Create New Class - What is Dependency Injection - Edureka

    Step 3: After that, let us put in some properties for the class. So, let us say, we include Customer ID, Customer name and Course name. Mention the code below.

    package com.example.demo; //package name
    
    public class Customers {
    private int custid;
    private String custname;
    private String coursename;
    
    }
    

    Step 3.1: Once you are done with that, you have to generate Getter and Setter methods for these properties. To do that, select these properties and  the right click. Then choose Source -> Generate Getter and Setter methods.

    Generate Getter and Setter Methods - What is Dependency Injection - Edureka

    Your code till now should be as follows:

    package com.example.demo;
    
    public class Customers {
    private int custid;
    private String custname;
    private String coursename;
    
    public int getCustid() {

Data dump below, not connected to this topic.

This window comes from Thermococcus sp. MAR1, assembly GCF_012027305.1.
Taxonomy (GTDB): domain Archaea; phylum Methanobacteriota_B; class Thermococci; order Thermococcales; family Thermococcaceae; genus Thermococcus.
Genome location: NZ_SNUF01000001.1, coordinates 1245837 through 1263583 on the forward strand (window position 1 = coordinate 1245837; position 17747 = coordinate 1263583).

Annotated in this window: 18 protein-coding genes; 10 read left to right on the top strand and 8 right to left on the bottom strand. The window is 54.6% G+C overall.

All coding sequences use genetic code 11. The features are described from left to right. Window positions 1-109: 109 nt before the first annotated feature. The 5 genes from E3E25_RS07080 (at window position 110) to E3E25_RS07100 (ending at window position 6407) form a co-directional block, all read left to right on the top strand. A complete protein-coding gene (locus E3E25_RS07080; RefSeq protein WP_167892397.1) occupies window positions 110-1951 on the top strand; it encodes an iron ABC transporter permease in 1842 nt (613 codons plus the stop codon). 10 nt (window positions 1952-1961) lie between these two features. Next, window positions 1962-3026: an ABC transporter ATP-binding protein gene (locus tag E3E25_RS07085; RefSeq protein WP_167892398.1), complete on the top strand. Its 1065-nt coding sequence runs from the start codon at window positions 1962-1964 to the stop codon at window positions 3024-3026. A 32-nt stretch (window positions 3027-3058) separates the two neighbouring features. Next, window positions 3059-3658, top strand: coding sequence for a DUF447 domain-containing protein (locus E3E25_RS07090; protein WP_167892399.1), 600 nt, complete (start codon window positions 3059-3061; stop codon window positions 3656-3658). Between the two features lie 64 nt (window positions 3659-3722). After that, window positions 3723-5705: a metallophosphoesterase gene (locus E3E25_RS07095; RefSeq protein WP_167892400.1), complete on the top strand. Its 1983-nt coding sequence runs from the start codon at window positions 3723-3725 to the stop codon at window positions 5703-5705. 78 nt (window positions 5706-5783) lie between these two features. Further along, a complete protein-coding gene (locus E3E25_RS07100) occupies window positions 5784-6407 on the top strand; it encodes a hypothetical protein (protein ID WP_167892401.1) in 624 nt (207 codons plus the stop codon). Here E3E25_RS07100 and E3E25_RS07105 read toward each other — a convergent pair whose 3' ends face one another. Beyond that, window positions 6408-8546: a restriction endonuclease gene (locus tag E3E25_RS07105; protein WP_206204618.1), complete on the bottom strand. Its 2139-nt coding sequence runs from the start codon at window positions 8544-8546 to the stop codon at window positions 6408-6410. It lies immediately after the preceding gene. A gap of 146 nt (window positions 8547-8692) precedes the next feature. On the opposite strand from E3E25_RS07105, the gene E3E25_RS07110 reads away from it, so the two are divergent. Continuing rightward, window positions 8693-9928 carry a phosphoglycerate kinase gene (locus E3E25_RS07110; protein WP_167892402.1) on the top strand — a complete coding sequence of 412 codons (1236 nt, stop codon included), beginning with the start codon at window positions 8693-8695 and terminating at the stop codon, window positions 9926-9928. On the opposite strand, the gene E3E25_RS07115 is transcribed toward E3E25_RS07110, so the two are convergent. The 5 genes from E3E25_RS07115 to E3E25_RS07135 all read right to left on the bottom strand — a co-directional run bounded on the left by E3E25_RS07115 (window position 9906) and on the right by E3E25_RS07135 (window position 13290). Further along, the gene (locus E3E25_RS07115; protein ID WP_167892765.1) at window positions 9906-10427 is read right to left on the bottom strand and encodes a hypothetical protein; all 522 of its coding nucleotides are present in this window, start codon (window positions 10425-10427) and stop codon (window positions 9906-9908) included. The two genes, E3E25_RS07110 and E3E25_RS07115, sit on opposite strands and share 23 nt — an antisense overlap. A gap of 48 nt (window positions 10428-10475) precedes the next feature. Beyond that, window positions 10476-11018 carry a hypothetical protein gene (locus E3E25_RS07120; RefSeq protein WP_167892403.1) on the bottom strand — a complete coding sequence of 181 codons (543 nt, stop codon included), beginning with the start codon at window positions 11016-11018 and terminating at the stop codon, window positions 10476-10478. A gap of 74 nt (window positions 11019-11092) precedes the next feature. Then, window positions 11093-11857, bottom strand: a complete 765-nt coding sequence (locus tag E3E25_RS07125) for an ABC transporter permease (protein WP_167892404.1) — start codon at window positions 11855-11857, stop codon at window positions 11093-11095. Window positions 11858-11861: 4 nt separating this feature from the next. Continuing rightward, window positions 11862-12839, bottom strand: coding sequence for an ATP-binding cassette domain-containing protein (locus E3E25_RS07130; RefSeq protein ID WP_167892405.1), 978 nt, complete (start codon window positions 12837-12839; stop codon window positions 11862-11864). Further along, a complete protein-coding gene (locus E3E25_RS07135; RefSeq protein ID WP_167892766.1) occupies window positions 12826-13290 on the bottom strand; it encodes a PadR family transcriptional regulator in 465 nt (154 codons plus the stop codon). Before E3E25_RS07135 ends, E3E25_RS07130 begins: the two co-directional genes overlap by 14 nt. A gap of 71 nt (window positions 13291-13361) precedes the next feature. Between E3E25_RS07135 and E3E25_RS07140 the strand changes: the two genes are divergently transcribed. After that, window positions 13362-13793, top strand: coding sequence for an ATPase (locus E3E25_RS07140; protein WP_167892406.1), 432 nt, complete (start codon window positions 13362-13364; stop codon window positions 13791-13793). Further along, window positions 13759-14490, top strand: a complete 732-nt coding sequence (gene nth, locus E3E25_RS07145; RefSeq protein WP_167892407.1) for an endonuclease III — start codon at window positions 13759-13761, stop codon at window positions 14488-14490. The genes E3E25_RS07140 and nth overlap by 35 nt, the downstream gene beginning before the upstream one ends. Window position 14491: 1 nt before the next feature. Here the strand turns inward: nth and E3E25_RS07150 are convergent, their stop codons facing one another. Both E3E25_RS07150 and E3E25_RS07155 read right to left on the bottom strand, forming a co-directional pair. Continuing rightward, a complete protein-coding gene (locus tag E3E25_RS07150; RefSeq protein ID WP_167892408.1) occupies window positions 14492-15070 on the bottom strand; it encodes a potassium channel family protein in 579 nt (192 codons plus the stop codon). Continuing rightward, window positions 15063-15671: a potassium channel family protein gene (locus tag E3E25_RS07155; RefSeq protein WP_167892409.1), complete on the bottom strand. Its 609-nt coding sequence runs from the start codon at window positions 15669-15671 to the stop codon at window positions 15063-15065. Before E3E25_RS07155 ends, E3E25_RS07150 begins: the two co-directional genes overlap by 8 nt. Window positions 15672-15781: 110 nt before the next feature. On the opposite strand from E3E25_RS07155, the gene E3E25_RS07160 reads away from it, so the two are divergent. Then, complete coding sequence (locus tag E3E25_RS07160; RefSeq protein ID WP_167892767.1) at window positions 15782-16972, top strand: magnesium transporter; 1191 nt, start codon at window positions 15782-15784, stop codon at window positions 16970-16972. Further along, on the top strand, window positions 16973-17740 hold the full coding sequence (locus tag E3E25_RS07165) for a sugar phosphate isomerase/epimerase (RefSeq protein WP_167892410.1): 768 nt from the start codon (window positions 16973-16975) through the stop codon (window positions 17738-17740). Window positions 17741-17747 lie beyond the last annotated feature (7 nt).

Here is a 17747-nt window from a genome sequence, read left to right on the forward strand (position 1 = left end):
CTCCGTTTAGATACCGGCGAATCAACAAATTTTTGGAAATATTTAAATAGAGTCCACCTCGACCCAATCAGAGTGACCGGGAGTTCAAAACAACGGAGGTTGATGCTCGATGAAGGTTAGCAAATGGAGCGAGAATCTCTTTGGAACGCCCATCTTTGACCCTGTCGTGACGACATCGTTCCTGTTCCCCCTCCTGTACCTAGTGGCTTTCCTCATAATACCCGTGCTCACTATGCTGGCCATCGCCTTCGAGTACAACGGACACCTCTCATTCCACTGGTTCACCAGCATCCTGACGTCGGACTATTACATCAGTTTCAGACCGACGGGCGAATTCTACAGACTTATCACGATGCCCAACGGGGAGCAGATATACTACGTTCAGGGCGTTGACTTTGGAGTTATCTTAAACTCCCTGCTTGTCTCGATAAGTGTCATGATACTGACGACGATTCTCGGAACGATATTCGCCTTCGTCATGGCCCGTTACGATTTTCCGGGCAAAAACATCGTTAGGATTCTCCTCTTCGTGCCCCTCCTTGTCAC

return custid;
    }
    public void setCustid(int custid) {
    this.custid = custid;
    }
    public String getCustname() {
    return custname;
    }
    public void setCustname(String custname) {
    this.custname = custname;
    }
    public String getCoursename() {
    return coursename;
    }
    public void setCoursename(String coursename) {
    this.coursename = coursename;
    }
    }
    

    Now, consider a scenario where you have to create an object for Customers and you do not want to do it manually. In such scenario, you will then have to use Dependency Injection, to get the objects whenever you require it.

    So, next let us look into how we can achieve the same.